Why did my doctor do a pregnancy test even though I told her I’m gay and couldn’t be pregnant?

Great question! First, it’s good to hear that you’re open and honest with your medical provider. Many people feel uncomfortable coming out to their doctors—even though that’s important information for health care providers to have.

It makes sense that you’d feel confused (and maybe even a bit betrayed) that your medical provider wanted to do a pregnancy test AFTER you explained you couldn’t be pregnant. Trust is a really important part of the relationship between patients and their medical providers. Feeling like your medical provider didn’t trust you can’t have felt good.

The good news is that your provider’s decision wasn’t personal.

Most medical providers do routine pregnancy tests when a patient comes in with any symptoms that could be a sign of pregnancy. This isn’t necessarily because they think you’re pregnant. Pregnancy is very easy to test for—unlike many potential illnesses—so they feel like they might as well rule it out.

Medical providers also want to test for pregnancy before prescribing any medicine that could affect the fetus. If they didn’t, it could mean serious health consequences for the fetus, and legal consequences for themselves.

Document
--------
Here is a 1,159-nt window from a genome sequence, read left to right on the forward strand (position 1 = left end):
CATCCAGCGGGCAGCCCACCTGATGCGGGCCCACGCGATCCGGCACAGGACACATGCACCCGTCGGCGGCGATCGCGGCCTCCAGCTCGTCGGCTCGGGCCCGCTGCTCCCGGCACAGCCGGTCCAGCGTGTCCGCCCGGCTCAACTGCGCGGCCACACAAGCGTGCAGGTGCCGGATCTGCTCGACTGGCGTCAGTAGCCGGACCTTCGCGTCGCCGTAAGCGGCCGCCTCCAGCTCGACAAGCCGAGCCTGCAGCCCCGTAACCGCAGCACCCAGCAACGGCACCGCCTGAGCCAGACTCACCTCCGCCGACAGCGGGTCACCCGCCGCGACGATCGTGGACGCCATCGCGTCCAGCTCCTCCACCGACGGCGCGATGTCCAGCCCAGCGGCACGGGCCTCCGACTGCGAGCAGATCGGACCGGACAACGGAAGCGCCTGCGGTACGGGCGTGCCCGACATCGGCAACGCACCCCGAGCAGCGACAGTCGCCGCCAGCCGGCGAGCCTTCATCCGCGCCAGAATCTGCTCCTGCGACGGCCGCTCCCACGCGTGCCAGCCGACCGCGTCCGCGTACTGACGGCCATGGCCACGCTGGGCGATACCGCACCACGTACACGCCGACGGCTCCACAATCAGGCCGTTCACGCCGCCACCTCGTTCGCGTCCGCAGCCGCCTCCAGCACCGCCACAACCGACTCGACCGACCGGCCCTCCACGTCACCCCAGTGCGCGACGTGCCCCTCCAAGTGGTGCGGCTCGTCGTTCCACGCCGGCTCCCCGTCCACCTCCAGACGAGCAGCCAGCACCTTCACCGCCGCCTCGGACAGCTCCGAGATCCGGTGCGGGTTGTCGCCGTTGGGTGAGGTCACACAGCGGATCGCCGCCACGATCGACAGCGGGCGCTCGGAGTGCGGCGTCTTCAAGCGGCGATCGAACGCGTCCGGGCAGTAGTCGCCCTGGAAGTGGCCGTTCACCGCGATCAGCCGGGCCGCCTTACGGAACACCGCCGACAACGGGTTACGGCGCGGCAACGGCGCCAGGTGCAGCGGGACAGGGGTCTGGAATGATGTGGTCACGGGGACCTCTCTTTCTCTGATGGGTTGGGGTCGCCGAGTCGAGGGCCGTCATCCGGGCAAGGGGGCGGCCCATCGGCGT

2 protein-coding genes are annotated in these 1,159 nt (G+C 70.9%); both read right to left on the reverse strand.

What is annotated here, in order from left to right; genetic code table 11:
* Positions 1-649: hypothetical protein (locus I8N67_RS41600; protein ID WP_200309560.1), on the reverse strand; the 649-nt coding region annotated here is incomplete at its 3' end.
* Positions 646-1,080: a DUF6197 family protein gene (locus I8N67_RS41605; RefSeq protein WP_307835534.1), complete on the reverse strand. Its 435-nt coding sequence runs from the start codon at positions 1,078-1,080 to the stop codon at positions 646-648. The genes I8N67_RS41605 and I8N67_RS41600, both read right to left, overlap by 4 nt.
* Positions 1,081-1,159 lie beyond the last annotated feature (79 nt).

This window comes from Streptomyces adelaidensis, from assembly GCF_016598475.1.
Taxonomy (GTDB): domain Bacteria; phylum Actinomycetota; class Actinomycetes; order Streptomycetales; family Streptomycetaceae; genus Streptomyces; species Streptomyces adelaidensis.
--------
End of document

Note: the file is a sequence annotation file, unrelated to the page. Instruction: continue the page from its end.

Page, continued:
In addition, many people feel uncomfortable talking about sex.

Unfortunately, this means that patients are not always honest with their medical providers—even though sexual health is a really important part of overall health! Plus, abstinence-only sex education leaves many teens uncertain of their own pregnancy risk. As a result, they may not be able to give their medical provider the information they need.

Going forward, consider asking your medical provider to explain their decisions to you. This keeps the lines of communication open, and can help you take charge of your own health.

If you have more questions about your medical care, you can make a free, confidential appointment at the Mount Sinai Adolescent Health Center. We provide comprehensive, non-judgmental health care to teens and young adults.